Tradition says that the best photographs are made with the light (natural or artificial) behind the camera. This will highlight all of the details, and is the best lighting for most photographs. Backlighting – with the strongest light behind the subject – can create some unique mood shots however. It is also useful in highlighting reflections. While we often try to minimize shadows, they can at times improve the overall image.

Another factor is the exposure of the picture. This is determined by the length of time the shutter is left open. The longer the exposure – the brighter the image. Most cameras today will compensate for this automatically. When shooting models however, it can sometimes be helpful to adjust a little one way or the other depending on the lighting and the subject. Shooting dark trains on a light background (like a steam locomotive in snow) is always a challenge!

Take a look at the three photos below. I set my camera to automatic, but also to bracket the exposure. In other words, it took three pictures in a row, one at what if felt was the proper exposure, one at one stop lower and one at one stop higher. Other than the exposure, the pictures are identical. A function like this can be very useful when learning – or when you just want to check yourself.

Undeer exposed

This is one stop lower than the camera thinks is ideal. The locomotive details are minimized, but so is some of the sun glare on the rocks.

"normal" eposure

Left to its own devices, this is the exposure the camera thinks is best. Everything is pretty well balanced.

high exposure

Same image – one stop higher. This is far from a wash out, and highlights some of the smaller details on the locomotive.

Focus and Depth of Field

No matter how good your equipment, if you aren’t in focus, it is going to show. Keeping a model completely in focus is a bigger challenge than it might seem. Most modern cameras will autofocus on whatever you place in the center of the view finder. Once it is locked on, you can reposition the image for more interesting images. Depending on the camera’s settings however, what you have in focus may not be everything you want to have in focus.

High Depth of Field

A great depth of field keeps everything in focus from the coupler to the trees in the background. This is the camera set at f-34.

Minimized DofF

Now, against conventional wisdom, we try the same shot at f-14. What tree in the background?

The range of focus is called the Depth of Field. One would think that since our models are smaller, this should be less of a problem. From the camera’s perspective, it’s not the size of the object but the distance from the lens that creates the trouble. For obvious reasons, we don’t take train pictures two feet from the tracks – but that’s exactly what we have to do with our models. Yes, you can step back further and try to zoom in, but this creates a whole host of other issues from distorted perspective to pixelation. The easiest way to control the depth of field is by controlling the aperture setting on the camera. The higher the aperture stop, the smaller the opening of the shutter will be, and the greater the depth of field.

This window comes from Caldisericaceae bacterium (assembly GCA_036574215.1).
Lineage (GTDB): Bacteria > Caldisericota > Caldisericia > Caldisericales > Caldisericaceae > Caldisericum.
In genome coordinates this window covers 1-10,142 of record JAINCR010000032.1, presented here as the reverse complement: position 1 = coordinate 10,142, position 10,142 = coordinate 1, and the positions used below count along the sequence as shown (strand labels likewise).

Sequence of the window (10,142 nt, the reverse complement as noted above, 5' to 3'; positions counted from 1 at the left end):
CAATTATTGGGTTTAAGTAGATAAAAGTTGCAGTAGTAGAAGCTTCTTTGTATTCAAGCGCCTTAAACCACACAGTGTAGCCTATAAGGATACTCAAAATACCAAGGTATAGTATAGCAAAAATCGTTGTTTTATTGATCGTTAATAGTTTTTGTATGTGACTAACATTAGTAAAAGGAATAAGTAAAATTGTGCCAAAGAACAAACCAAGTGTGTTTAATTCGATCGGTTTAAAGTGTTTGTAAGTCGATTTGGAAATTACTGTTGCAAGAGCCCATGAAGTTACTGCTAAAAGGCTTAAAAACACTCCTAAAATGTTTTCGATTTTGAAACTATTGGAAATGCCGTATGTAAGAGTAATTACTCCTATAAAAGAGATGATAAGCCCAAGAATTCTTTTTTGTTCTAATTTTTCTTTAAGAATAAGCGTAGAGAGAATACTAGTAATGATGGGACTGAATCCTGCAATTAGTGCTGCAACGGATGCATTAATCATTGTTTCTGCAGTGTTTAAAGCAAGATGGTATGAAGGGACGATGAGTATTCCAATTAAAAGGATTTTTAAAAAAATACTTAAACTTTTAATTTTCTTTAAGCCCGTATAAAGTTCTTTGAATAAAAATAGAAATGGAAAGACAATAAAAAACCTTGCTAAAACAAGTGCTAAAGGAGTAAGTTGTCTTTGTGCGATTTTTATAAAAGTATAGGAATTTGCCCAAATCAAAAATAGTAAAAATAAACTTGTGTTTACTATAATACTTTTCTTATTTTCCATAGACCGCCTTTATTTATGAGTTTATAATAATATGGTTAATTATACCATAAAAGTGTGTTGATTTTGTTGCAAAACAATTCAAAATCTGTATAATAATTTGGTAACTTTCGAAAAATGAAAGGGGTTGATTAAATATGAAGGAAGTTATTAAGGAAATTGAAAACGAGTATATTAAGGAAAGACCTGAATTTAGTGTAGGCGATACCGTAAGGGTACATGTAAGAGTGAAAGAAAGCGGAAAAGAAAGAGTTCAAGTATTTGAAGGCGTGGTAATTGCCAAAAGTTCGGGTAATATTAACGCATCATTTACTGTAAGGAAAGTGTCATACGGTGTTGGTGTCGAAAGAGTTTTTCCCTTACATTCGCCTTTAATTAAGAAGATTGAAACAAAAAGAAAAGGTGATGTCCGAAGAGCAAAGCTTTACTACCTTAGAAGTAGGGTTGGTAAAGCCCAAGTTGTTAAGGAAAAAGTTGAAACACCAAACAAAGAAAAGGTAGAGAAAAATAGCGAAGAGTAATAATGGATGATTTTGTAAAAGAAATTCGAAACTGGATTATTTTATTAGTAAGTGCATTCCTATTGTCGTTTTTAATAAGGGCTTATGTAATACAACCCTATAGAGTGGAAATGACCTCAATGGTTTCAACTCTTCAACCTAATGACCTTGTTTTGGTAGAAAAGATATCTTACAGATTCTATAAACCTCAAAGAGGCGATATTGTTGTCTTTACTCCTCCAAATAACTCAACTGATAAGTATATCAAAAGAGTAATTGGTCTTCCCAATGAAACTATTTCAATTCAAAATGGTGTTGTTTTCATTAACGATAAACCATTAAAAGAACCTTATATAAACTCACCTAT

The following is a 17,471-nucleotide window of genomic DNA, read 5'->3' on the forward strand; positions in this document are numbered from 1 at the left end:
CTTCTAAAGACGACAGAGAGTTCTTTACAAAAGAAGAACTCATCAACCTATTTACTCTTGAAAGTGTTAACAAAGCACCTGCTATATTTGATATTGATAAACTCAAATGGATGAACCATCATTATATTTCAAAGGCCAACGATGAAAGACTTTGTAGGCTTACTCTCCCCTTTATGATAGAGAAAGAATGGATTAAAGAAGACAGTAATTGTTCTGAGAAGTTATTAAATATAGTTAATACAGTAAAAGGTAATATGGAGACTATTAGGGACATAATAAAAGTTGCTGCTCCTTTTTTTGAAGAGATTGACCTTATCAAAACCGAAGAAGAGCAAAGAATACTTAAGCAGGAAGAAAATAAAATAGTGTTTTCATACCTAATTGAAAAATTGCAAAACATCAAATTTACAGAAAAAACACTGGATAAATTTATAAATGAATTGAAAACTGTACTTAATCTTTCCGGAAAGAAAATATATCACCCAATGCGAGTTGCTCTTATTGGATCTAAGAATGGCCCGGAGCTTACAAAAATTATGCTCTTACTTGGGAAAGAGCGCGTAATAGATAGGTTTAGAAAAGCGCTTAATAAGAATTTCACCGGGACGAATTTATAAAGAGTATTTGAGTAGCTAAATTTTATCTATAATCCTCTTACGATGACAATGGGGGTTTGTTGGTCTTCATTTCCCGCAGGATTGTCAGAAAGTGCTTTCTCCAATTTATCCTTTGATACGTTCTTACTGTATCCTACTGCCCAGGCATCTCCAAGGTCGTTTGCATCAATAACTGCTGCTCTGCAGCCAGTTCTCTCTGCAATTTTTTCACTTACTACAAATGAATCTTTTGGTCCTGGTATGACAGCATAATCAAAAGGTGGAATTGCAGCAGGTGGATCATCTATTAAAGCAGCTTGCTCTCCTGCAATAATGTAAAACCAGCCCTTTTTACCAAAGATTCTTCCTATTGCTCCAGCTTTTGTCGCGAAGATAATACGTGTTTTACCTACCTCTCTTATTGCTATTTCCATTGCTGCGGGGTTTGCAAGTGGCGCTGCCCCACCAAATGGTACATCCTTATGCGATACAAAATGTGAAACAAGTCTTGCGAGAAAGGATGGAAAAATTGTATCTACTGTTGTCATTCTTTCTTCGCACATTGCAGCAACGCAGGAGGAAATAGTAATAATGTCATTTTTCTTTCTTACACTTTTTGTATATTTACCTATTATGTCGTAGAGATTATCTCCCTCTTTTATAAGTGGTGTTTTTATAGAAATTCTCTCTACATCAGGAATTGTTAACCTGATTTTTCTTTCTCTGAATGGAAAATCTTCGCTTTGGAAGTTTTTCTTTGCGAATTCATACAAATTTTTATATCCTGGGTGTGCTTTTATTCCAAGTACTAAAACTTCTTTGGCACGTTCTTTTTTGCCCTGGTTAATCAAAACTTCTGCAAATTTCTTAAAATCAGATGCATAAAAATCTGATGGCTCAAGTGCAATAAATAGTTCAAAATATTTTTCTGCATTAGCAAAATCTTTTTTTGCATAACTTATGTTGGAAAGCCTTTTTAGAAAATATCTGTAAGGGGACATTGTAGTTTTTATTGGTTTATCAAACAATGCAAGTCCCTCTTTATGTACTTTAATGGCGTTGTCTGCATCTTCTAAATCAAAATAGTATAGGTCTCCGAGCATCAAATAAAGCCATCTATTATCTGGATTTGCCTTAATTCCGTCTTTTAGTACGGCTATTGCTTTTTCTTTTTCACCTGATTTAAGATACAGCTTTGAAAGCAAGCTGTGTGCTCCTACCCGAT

In general, a photograph that is in focus from front to back looks better. In other words, set the aperture high. Sometimes, we get carried away however. You may want to minimize things in the background either because they are out of scale or don’t belong, or simply to draw more attention to the subject of the photo. Here, a smaller f-stop will work in your favor. Look at the images below to see the difference. No single photograph is “right” – each works in its own way.

Get creative

In the end, all the instruction and technology in the world are no match for practice, having fun, and just plain luck.

In addition to Depth of Field, there is a lesser discussed element of Depth of Focus. This is the point at which the foreground of the image becomes in focus. It is important to understand that no matter what lens or setting you use, at some point elements are simply too close to the lens to be put in focus. Sometimes, this works to your advantage. (Try taking a picture through a chain link fence sometime – notice what happens when you get the lens right next to the fencing.) You can minimize the obstruction of trees, fascia, etc. – or they can become annoying blurs.

There is software that will allow you to “stitch” together multiple images taken at different depths of field to create deeper images. Often however, you can accomplish much of what you want with the camera itself if you know how to use it. A macro, or “wide-angle” lens is best for most modeling subjects. Many cameras also have a “Macro” function that automatically optimizes the image for subjects close to the lens (it is usually identified by an image of a flower.) This is one area where more expensive cameras do tend to have an advantage, but it is not as great as you might imagine.

Practice Practice Practice

The best part about the advent of digital photography is how easy it now is to practice. You can take a picture and get instant feedback. Don’t like it? Delete it, make a change and see what happens. Thankfully, you can try out all of the basics we’ve so briefly introduced here without waiting for film to develop, and you can take hundreds of pictures without spending a dime. Of course all of these fundamentals will work with film cameras too! The more you practice, the more comfortable you’ll be and the less you’ll find yourself trying to “fix” that picture before you post it online.